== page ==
Parting with legacy systems can be a wrench, but in business it’s crucial to move forward to keep up with changing customer expectations. Debates on how to best modernise legacy systems rage on; does the business migrate a large, monolithic system piecemeal – breaking the project down into manageable chunks – or all at once?

Abandoning legacy systems completely is not a viable option for many organisations, especially long established ones. Carlsberg is one example of a business taking a hybrid approach – harnessing the internet and cloud computing to boost agility, increase efficiency and reduce costs. Deploying a software-defined hybrid network is a choice that Carlsberg’s CTO insists “doesn’t mean putting a digital veneer on [our] old infrastructure”.

Indeed, implementing a mix of technologies has been successful for many. Companies may benefit from retaining legacy as a record system, while integrating other more modern apps into it.

Difficulties of running hybrid solutions

One serious consideration with running hybrid solutions is the importance of master data: that holy grail and ‘single source of truth’. The better the grip an organisation has on the data it holds, the more it benefits.

Effective data management creates a consistent, reliable bank of data that can be shared across applications and business units. This oils the cogs of effective data flow and in turn, so does performance.

Increasing the number of barriers that exist between that data and the functions that need access to it can create road blocks. Hybrid IT creates a greater diversity of data sources, potentially hampering the accuracy, quality and efficiency of data. And as we all know, bad data means bad business.

Resourcing struggles

Finding the right people in a challenging job market is a perennial issue, whether hiring for new or old systems. It is, however, heightened during a period of digital transformation (DX).

Sourcing people with the skills to run legacy systems is now a particular source of concern. As those with the specific skills edge closer to retirement, finding developers who can code in bygone language is a challenge – particularly when vendors no longer offer support for legacy products.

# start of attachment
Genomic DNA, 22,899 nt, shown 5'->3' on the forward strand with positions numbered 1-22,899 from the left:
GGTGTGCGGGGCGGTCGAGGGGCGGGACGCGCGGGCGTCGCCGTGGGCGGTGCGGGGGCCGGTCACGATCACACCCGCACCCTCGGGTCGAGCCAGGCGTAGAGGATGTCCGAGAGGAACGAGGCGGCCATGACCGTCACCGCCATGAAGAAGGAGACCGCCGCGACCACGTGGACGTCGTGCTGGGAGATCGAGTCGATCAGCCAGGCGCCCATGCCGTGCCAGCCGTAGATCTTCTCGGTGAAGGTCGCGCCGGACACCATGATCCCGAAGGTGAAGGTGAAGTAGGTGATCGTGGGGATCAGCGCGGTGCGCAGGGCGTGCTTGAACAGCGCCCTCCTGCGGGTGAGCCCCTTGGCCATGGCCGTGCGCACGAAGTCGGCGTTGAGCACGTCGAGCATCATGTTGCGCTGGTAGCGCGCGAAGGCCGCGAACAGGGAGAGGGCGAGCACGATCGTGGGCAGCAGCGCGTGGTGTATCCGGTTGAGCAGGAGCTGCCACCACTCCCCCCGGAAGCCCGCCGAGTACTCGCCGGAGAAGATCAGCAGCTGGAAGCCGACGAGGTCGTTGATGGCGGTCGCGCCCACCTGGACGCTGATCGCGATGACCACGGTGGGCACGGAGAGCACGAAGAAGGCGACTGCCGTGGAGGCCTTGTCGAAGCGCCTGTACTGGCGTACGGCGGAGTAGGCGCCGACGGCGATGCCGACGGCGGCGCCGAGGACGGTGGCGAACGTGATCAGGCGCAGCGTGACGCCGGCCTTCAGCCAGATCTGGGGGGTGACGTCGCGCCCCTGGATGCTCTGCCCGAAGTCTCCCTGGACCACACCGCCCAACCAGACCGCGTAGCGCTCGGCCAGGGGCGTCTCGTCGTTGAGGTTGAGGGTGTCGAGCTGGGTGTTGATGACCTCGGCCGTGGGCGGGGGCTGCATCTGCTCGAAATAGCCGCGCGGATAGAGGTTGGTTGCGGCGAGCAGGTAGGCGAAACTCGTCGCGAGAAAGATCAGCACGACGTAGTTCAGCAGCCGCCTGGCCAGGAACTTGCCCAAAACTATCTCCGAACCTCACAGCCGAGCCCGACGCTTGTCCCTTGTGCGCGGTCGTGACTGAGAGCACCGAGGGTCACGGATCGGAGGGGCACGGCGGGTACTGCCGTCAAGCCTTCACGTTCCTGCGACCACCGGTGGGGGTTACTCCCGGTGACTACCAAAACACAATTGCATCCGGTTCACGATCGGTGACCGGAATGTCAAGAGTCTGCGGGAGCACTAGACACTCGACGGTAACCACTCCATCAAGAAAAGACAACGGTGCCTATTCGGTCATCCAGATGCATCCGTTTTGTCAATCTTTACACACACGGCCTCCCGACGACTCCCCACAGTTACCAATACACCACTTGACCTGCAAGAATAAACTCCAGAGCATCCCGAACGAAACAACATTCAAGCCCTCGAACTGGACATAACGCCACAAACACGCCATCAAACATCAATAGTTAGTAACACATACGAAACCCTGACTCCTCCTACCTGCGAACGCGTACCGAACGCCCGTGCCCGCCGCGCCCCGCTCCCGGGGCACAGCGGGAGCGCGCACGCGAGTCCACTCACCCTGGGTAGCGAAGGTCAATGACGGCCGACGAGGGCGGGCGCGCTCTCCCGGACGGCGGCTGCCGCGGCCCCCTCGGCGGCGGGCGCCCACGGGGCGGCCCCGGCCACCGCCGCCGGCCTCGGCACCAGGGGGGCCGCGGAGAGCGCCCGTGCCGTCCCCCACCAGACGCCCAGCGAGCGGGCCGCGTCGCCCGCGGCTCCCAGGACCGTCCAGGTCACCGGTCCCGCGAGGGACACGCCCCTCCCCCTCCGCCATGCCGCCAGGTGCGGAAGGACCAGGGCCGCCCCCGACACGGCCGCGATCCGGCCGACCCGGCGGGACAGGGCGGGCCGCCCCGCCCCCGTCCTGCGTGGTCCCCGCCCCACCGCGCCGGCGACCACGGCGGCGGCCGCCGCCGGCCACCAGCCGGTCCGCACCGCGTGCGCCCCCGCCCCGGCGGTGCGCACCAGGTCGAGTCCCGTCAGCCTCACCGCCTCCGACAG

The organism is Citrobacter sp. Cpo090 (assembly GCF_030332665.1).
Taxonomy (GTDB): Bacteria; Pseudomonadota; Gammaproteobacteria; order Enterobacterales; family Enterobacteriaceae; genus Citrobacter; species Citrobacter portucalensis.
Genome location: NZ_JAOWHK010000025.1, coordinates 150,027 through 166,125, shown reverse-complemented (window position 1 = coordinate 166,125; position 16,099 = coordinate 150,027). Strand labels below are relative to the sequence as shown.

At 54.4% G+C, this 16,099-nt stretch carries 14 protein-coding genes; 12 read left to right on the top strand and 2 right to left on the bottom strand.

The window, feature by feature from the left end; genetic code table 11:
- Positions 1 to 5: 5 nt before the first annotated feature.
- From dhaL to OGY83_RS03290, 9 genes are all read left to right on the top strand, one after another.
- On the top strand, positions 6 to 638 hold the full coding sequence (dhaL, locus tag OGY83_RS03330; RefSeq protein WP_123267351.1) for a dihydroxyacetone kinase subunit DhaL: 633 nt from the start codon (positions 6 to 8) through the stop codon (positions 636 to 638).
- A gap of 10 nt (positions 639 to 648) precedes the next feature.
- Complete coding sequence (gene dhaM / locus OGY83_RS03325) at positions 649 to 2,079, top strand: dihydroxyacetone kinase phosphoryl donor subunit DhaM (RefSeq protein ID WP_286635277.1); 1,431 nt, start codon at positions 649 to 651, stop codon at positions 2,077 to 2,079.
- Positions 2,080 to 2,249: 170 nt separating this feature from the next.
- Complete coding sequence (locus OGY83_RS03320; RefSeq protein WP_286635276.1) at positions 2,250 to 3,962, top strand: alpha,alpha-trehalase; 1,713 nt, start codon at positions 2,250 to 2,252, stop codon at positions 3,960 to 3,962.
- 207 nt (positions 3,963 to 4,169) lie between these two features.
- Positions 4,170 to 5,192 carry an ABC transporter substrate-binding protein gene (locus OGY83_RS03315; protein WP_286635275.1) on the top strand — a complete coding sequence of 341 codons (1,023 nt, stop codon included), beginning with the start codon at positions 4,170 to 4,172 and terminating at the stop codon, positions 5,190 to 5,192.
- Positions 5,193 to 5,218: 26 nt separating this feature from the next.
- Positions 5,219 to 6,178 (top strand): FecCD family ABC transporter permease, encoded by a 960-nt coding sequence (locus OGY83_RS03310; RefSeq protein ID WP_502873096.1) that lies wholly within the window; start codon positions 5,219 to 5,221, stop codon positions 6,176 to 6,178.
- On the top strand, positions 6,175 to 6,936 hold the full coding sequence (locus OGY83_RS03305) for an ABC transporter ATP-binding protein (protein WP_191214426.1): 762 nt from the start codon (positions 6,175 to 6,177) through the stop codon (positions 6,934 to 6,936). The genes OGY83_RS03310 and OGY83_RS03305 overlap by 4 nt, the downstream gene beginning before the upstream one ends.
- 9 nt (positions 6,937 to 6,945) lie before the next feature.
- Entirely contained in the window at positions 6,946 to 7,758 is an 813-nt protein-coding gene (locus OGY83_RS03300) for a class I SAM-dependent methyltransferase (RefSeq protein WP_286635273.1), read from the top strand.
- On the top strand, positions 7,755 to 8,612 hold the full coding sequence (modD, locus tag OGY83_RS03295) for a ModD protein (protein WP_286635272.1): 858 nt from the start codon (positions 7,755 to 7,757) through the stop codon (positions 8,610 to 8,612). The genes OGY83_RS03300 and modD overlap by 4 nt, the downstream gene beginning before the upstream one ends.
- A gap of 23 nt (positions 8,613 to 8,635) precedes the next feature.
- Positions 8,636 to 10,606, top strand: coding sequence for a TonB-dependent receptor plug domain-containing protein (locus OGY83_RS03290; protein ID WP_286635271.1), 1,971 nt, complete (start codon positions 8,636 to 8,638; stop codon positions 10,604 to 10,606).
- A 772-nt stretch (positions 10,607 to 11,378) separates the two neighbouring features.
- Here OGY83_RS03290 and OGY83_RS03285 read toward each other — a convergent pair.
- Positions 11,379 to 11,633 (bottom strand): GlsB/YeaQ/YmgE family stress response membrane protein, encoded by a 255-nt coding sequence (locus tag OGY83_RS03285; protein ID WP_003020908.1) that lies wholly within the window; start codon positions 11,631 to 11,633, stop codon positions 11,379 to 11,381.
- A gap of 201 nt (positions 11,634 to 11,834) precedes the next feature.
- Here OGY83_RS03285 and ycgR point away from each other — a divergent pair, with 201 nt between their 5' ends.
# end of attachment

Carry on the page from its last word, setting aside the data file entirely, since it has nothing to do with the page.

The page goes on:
Another issue of DX that includes migration away from legacy is the threat posed to longer-term staff with legacy skills. Bringing these people on the digital journey with you, giving them significant roles even, is a key consideration to maintain morale.

Upgrading to more mainstream applications with standard language widens the hiring pool, yet competition is fiercer than ever. Millennial employees expect to be working with new technology, granted, but they also seek out a competitive, progressive culture alongside this.

Staying agile as an organisation

Internal resourcing can be all consuming, but it’s vital to also keep an eye on the end user experience. Doing so forces us to take stock of the current landscape and architecture. (A quick word to the wise: laser focus on the end user is vital for successful digital transformation – but to play devil’s advocate, a shiny new UX means nothing without a back end process that is fit for purpose.)

Consumers fully expect to access information on tablets and phones. Adding on new interactions or portals to enable this where it doesn’t exist on legacy can get complicated, when often the end goal is to streamline and simplify.

Agile – now an umbrella term for a plethora of techniques, processes and methodologies, is at its heart a principle of simplicity. More traditional Waterfall methods also strive towards the same goal: to streamline the way we get software development projects done. Regardless of the approach, the key is being nimble enough to deliver on time, learn quickly, and adapt accordingly.

Change and opportunity

Our recent blog series has highlighted the reasons to consider replacing a legacy system, from keeping up with IT trends and hiring shifts, to remaining competitive and efficient, with cost-effective operations.

We’ve also discussed the inherent risks and challenges, both technological and cultural – of complete legacy change, and weighed up hybrid and incremental approaches.

If you’re thinking of replacing a legacy system, strong digital and technological smarts are an obvious advantage. Keen awareness of the classic legacy pitfalls is another. Organisations who engage with experienced partners to adopt the right approach need have nothing to fear when it comes to delivering true digital transformation.

Interested in reading more about Legacy systems and how they impact digital transformation, read Triad’s eBook including views from 38 IT leaders here